What are Balance Sheet Formats?

Balance Sheet Formats

Share This...

Balance Sheet Formats

There are two common formats for presenting balance sheets: the account format and the report format. Both formats display the same information but organize it differently.

  • Account format: In the account format, the balance sheet is structured like a T-account, with assets listed on the left side and liabilities and shareholders’ equity listed on the right side. Assets are further classified into current and non-current assets, while liabilities are classified into current and non-current liabilities. The account format visually highlights the fundamental accounting equation: Assets = Liabilities + Shareholders’ Equity.
  • Report format: In the report format, the balance sheet is presented vertically, with assets listed at the top, followed by liabilities, and then shareholders’ equity. Like the account format, assets and liabilities are separated into current and non-current categories. The report format is a more linear presentation and is often considered easier to read.

Both formats provide the same financial information about a company’s financial position at a specific point in time. The choice of format depends on the company’s preferences and the requirements of its stakeholders.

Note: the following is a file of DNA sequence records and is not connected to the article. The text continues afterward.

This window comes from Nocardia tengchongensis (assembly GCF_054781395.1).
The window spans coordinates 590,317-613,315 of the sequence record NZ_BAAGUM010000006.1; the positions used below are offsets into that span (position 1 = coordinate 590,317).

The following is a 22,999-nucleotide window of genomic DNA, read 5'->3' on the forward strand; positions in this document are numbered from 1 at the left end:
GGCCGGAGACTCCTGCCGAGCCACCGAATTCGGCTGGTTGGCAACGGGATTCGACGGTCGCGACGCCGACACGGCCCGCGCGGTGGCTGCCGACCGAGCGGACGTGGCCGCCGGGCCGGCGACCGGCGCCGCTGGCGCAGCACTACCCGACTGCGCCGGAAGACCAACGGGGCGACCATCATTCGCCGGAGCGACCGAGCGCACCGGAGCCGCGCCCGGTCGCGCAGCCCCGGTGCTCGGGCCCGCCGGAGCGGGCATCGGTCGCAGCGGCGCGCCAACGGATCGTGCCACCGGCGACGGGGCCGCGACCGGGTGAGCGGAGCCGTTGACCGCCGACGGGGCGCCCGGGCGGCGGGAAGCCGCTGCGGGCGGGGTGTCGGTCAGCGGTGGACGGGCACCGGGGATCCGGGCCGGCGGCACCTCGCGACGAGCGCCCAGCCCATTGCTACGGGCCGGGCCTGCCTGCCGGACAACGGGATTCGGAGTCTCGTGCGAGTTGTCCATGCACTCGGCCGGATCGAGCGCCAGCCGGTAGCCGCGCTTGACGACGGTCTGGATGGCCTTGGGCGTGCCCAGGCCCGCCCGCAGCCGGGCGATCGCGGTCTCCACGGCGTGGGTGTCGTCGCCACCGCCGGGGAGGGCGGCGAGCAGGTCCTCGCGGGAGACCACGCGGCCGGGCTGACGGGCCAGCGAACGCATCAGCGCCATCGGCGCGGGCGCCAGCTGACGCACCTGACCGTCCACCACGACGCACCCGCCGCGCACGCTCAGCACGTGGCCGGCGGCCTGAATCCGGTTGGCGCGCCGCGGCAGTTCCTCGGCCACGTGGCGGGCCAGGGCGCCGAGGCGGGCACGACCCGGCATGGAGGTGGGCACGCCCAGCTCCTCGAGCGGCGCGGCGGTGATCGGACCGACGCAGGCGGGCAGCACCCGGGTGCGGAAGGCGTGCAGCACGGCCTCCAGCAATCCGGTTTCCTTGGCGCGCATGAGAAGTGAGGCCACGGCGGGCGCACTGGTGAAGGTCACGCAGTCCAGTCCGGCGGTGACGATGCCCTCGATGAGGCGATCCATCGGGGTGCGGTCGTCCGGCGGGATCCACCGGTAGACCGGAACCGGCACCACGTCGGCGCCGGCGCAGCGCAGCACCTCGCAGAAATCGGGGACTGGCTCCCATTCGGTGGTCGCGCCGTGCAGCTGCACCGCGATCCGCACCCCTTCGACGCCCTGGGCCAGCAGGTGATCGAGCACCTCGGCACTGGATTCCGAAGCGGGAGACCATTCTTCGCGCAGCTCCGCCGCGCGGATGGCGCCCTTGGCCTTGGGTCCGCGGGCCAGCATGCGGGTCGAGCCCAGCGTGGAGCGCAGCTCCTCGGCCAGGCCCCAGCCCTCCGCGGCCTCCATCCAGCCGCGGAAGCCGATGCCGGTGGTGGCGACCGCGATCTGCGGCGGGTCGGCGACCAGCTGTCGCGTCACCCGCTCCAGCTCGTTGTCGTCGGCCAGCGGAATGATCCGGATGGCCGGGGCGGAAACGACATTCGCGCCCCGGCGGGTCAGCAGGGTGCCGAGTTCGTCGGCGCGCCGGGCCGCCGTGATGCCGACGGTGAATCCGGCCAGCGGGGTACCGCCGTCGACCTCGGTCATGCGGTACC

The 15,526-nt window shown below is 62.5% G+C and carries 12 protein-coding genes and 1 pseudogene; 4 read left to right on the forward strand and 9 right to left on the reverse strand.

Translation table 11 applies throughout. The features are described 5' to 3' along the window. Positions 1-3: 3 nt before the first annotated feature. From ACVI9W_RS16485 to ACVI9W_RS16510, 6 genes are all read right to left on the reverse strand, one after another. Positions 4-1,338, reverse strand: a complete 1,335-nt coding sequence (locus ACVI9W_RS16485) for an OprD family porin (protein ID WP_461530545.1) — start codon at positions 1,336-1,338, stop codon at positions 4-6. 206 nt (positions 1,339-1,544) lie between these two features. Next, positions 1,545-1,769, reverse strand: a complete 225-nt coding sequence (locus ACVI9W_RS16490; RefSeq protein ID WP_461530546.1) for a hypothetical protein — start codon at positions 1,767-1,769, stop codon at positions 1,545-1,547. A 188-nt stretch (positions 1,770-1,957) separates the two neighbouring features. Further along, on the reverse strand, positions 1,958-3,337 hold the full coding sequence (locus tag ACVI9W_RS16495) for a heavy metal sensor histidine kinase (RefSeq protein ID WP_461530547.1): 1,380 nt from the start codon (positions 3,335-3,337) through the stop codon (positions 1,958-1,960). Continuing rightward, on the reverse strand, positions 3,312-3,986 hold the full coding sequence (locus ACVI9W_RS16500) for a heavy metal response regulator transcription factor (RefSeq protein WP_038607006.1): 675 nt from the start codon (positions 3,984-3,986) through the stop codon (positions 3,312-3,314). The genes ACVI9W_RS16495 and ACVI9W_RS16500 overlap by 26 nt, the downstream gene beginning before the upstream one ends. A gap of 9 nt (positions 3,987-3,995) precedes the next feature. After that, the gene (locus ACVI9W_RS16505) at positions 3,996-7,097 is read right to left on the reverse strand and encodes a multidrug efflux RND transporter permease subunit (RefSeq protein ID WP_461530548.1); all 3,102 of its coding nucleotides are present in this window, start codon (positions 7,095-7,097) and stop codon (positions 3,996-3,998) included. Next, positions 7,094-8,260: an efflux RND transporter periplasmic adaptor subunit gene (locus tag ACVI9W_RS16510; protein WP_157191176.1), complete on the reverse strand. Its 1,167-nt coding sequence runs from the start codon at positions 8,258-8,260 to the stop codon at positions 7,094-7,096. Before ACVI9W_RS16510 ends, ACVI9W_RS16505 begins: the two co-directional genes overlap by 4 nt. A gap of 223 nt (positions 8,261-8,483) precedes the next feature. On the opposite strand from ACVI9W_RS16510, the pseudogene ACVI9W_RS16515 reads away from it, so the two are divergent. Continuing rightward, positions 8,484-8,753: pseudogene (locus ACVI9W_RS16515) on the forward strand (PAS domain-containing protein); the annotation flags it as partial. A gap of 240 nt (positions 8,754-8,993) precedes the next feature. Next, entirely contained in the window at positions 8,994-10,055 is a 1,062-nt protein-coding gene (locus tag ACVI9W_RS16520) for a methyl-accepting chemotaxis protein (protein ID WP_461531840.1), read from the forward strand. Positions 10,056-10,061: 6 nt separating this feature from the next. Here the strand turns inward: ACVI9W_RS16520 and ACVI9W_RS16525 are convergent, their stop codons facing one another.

Example of Balance Sheet Formats

Below is an example of a simplified balance sheet for a small business:

ABC Company
Balance Sheet
As of December 31, 20XX
AssetsLiabilities and Owner’s Equity
Current AssetsCurrent Liabilities
Cash$25,000Accounts payable
Accounts receivable15,000Short-term debt
Total Current Assets60,000Total Current Liabilities
Non-Current AssetsNon-Current Liabilities
Property and equipment75,000Long-term debt
Total Non-Current Assets75,000Total Non-Current Liabilities
Total Assets135,000Total Liabilities
Owner’s Equity
Owner’s capital
Total Liabilities and Owner’s Equity135,000

In this example, ABC Company’s total assets amount to $135,000, and its total liabilities equal $45,000. The owner’s equity is $90,000. The balance sheet demonstrates that the company’s assets are equal to the sum of its liabilities and owner’s equity, as required by the accounting equation.

Other Posts You'll Like...

Want to Pass as Fast as Possible?

(and avoid failing sections?)

Watch one of our free "Study Hacks" trainings for a free walkthrough of the SuperfastCPA study methods that have helped so many candidates pass their sections faster and avoid failing scores...